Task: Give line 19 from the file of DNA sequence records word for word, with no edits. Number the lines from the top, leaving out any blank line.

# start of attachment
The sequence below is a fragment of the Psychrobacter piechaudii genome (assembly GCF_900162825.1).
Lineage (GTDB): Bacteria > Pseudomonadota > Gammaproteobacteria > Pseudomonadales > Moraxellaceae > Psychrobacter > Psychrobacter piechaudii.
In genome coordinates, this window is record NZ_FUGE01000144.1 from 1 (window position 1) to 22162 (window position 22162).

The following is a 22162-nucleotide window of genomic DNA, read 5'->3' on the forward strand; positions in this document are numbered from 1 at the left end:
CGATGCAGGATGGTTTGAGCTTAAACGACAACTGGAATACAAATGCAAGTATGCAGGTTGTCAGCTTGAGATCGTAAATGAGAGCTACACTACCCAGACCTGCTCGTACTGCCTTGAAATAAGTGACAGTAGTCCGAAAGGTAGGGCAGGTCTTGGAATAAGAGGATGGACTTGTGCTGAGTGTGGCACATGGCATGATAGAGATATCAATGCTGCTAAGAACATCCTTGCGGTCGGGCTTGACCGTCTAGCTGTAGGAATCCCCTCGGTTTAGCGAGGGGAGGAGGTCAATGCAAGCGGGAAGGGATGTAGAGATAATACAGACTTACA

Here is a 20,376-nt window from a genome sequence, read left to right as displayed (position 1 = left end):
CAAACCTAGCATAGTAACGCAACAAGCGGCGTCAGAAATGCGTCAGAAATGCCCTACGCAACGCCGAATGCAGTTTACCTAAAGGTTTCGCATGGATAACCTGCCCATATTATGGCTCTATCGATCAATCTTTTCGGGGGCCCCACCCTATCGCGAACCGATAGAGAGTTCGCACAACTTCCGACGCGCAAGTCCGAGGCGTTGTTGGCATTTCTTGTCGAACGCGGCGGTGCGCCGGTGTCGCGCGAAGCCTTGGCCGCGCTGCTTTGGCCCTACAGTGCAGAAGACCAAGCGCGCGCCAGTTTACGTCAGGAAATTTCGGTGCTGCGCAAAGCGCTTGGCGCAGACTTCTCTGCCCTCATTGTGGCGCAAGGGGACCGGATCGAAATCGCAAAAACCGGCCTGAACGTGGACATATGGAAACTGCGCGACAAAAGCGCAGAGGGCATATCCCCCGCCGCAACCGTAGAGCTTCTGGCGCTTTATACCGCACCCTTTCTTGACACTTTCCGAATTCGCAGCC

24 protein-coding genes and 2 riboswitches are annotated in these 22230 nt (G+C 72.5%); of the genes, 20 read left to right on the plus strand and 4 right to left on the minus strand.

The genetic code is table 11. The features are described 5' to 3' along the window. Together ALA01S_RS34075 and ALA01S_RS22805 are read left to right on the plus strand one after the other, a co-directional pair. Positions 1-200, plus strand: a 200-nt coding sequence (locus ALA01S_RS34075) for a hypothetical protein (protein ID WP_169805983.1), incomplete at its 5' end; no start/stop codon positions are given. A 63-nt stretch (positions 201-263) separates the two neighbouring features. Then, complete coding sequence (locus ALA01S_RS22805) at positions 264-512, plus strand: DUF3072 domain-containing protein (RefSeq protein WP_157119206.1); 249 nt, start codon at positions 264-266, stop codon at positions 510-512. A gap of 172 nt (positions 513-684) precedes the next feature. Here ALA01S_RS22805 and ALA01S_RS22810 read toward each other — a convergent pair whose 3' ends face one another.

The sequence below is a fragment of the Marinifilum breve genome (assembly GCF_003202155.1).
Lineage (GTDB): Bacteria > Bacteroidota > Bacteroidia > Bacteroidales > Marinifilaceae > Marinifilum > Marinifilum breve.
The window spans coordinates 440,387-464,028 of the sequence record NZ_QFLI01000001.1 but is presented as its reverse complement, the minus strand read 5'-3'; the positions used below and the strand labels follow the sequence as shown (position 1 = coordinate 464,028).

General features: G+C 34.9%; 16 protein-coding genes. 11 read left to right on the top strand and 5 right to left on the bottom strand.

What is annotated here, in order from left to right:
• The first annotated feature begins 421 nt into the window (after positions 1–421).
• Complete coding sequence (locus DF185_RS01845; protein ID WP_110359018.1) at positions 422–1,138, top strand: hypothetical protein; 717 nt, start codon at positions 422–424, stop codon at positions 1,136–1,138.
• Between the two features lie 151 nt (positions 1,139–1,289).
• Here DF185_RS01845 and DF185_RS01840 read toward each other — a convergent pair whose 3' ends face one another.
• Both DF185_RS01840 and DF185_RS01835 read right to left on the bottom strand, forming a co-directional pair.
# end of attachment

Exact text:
• Both DF185_RS01840 and DF185_RS01835 read right to left on the bottom strand, forming a co-directional pair.